Boosting Your ‘Gut Health’ Sounds Great. But This Wellness Trend Is Vague and Often Misunderstood

by | Apr 11, 2021 | Resilience, Treatment

Image: Shutterstock

Large human studies show the gut microbiome may be responsible for some of the variability in how different people metabolise food.

Amy LoughmanDeakin University and Heidi StaudacherDeakin University

If you walk down the supermarket aisle, you may be tempted with foods marketed as being good for your gut. Then there are the multiple health blogs about improving, supporting or maintaining your “gut health”.

But what does “gut health” mean? Is it the absence of disease? Is it no bloating? Or is it something else entirely? And how strong is the evidence “gut health” products actually make a difference?

As we explain in our article just published in the journal Lancet Gastroenterology & Hepatology, even researchers have not quite nailed a definition. Here’s what we know so far.

What does the science say?

We know the gut is important for our overall health and well-being. And when we say “gut”, we usually mean the large intestine, the region of the gastrointestinal tract where most of our gut microbiome lives.

Our gut microbiome is our gut’s resident microbes. And evidence is emerging this affects everything from how our body processes sugar in our diet, to our risk of cancer, depression and dementia.

But there’s no clear agreement on what “gut health” actually means. Researchers don’t use the term in the medical literature very much. When they do, they seem to refer to no:

  • unwanted gastrointestinal symptoms (such as pain or diarrhoea)
  • disease (such as Crohn’s disease or colon cancer), or
  • negative gut features (such as inflammation, a deficiency of certain molecules or an imbalance in the microbiome), which are almost impossible to precisely diagnose.

Nowhere do researchers or gastroenterologists (doctors who specialise in the gut) mention any aesthetic perks, such as a smooth, flat belly or glowing skin, despite what magazine articles might suggest.

So, what’s the problem?

There are two main problems with products or lists of foods that claim to be good for “gut health”.

First, such claims are not backed by strong scientific evidence. Second, these claims are simplistic.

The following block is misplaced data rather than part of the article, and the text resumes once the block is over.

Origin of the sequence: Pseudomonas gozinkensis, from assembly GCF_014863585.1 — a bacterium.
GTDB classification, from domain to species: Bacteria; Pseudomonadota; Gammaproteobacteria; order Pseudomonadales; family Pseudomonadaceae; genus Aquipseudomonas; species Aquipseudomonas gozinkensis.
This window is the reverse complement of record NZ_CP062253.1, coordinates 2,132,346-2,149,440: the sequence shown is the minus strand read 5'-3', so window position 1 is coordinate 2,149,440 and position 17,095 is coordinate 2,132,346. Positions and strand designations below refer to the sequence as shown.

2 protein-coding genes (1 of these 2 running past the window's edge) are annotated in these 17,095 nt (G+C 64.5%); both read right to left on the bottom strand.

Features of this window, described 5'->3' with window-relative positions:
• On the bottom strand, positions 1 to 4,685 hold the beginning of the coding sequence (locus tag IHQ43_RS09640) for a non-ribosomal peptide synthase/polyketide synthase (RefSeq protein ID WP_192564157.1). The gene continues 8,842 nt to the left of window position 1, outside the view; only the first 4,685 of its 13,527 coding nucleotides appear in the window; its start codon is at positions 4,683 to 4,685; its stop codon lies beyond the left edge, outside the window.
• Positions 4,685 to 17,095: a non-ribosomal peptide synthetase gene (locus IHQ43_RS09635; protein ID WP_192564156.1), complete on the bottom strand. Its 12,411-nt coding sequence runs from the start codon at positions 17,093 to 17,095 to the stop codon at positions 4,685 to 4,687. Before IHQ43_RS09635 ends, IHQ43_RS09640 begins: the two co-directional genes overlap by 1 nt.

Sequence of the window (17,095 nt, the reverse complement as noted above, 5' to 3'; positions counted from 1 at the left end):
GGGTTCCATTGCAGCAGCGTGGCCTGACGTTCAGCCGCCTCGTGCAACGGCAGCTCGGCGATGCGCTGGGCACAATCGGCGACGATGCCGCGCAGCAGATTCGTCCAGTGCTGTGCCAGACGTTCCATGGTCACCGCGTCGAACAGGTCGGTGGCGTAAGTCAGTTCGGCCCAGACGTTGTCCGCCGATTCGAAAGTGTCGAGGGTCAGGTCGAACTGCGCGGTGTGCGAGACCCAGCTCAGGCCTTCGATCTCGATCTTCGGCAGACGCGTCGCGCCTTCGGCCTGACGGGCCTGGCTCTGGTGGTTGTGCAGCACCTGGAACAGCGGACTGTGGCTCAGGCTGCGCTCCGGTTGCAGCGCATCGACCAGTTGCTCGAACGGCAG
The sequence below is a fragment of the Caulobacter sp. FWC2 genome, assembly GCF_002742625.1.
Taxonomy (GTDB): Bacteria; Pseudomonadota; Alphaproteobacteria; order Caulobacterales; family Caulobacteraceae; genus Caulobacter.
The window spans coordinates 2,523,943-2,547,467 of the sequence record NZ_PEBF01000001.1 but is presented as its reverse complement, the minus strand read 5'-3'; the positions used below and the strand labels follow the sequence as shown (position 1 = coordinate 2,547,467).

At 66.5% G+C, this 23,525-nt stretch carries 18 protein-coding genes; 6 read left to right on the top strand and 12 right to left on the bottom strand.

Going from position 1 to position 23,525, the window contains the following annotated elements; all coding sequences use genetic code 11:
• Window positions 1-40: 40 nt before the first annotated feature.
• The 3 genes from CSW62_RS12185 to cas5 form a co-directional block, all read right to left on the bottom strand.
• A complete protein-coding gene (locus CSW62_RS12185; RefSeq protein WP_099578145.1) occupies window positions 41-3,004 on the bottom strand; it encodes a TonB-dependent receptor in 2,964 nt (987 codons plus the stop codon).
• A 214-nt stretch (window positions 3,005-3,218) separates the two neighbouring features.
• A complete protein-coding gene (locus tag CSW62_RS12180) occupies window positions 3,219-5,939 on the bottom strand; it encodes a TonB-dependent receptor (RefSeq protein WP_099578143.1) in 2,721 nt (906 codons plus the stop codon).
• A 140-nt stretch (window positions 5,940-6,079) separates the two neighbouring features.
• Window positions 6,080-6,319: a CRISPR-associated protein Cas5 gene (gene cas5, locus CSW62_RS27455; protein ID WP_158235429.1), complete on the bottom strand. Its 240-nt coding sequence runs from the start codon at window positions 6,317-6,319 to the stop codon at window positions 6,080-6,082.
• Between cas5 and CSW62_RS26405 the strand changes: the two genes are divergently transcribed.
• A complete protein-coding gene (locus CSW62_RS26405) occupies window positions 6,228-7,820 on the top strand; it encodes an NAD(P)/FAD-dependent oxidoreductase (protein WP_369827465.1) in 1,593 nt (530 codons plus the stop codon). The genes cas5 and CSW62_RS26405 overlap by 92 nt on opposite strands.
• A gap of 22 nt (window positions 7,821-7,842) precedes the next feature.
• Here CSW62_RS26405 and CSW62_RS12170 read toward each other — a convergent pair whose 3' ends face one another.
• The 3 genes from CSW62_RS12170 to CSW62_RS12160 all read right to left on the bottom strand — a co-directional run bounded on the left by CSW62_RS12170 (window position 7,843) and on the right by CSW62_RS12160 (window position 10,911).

While a healthy diet is undoubtedly an essential contributor to good health, including of the gastrointestinal system, it’s dietary patterns and overall habits, not individual foods, that shift the dial.

Let’s take fibre as an example

Fibre is one dietary component heralded as a gut health hero. Indeed, there is compelling evidence showing health benefits of a high-fibre diet, for the gastrointestinal tract, and also more broadly (for instance, a reduced risk of heart disease and diabetes).

Yet most people in Western countries do not eat enough dietary fibre.

A bowl of high-fibre breakfast cereal alone is unlikely to help your ‘gut health’ if your overall diet or lifestyle is a problem.

However, the little-told story is foods contain multiple types of dietary fibre, each with different effects on gut function (and its microbiome).

We don’t know if all types of fibre are essential or beneficial. At least in animals, too much of certain fibres might affect the large intestine, causing inflammatory disease.

So yes, eat high-fibre foods (including wholegrain cereals, fruit, vegetables, legumes and nuts). But do so as part of a varied diet, not by overloading on just one or two foods or commercial products claiming to improve your “gut health”.

We are all individuals

The optimal diet for your gut as well as your overall health is likely to be highly individual. What is best for one person may not be so for the next.

Large human studies show the gut microbiome may be the major driver of this individuality, responsible for some of the variability in how different people metabolise food.

However, as we have written about before, it isn’t yet possible to define the perfect microbiome, or how to get one. What is clear is that any one product is unlikely to achieve this anyway.

So where does this leave us?

If we accept the concept of “gut health” has many nuances, what next?

There is good evidence the health of the gastrointestinal tract and its microbiome are important for overall health, and certainly the absence of pain and disease boosts our well-being.

But rather than focusing on one food, the evidence for what’s best for our gut tells us we’d be better off looking at improving our overall diet. National healthy eating guidelines universally include advice to eat a variety of foods, including those high in fibre, and to avoid excessive alcohol.

General principles of a healthy lifestyle apply too: avoid substance abuse (including smoking, off-label prescription drugs and illicit drugs), exercise regularly, take care of your mental well-being and manage your stress.

All these combined are likely to be more helpful for gut health than the latest superfood or boxed cereal.

Amy Loughman, Senior Research Fellow, Deakin University and Heidi Staudacher, Postdoctoral Research Fellow, Food & Mood Centre, Deakin University

This article is republished from The Conversation under a Creative Commons license. Read the original article.

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